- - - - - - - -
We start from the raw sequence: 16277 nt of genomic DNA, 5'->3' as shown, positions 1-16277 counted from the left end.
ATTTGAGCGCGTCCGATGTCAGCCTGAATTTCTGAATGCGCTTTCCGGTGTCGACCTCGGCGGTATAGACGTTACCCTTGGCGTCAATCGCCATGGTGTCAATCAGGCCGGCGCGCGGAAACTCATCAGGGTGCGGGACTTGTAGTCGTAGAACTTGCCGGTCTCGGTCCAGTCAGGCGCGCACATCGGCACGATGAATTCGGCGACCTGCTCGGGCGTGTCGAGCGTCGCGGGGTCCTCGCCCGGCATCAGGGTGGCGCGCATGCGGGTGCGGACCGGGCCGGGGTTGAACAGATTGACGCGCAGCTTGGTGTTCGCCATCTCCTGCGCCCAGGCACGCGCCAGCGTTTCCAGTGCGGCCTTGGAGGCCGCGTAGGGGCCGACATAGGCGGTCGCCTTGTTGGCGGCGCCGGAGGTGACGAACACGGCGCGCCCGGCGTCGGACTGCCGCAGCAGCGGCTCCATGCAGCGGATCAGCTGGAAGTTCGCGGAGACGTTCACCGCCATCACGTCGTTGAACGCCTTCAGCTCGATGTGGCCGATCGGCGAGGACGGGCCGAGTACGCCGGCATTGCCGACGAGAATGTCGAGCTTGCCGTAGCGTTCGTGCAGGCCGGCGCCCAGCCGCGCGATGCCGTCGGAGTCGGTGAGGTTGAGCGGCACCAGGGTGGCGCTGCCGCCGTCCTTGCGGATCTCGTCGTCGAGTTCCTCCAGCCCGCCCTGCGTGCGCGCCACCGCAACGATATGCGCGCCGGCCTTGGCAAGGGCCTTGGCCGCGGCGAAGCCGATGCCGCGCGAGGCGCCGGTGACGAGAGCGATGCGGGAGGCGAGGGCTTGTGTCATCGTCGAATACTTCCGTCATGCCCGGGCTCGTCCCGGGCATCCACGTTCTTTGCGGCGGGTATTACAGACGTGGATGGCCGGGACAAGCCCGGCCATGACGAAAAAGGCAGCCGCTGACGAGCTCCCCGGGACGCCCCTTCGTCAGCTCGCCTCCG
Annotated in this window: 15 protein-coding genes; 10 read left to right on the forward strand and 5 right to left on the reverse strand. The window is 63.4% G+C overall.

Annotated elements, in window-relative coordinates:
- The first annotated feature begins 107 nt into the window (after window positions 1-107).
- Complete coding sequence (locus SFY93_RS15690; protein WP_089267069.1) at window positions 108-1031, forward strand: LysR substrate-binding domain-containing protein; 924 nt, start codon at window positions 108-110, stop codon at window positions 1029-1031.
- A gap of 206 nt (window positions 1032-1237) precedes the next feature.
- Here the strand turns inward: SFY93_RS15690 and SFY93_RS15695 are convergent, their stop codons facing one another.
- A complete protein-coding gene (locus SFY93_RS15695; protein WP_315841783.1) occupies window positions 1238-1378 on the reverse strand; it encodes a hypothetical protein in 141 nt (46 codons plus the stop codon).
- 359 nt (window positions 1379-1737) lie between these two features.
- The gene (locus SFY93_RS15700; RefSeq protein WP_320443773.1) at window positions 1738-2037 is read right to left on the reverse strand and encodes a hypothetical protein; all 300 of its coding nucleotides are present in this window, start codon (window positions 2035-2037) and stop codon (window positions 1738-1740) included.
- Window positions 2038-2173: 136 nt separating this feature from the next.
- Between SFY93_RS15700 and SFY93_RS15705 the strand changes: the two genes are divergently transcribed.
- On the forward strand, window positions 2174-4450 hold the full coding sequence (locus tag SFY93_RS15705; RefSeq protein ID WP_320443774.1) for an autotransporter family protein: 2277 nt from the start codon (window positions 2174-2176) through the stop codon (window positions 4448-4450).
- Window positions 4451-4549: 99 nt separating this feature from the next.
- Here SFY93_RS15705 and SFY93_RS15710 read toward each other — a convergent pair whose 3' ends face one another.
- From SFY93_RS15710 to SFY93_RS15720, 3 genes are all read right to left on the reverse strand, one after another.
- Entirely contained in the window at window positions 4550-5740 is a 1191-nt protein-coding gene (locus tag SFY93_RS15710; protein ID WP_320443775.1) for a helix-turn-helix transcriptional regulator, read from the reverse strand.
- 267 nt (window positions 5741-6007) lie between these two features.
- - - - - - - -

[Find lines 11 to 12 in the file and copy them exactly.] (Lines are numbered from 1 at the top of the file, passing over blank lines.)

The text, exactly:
- The gene (locus SFY93_RS15700; RefSeq protein WP_320443773.1) at window positions 1738-2037 is read right to left on the reverse strand and encodes a hypothetical protein; all 300 of its coding nucleotides are present in this window, start codon (window positions 2035-2037) and stop codon (window positions 1738-1740) included.
- Window positions 2038-2173: 136 nt separating this feature from the next.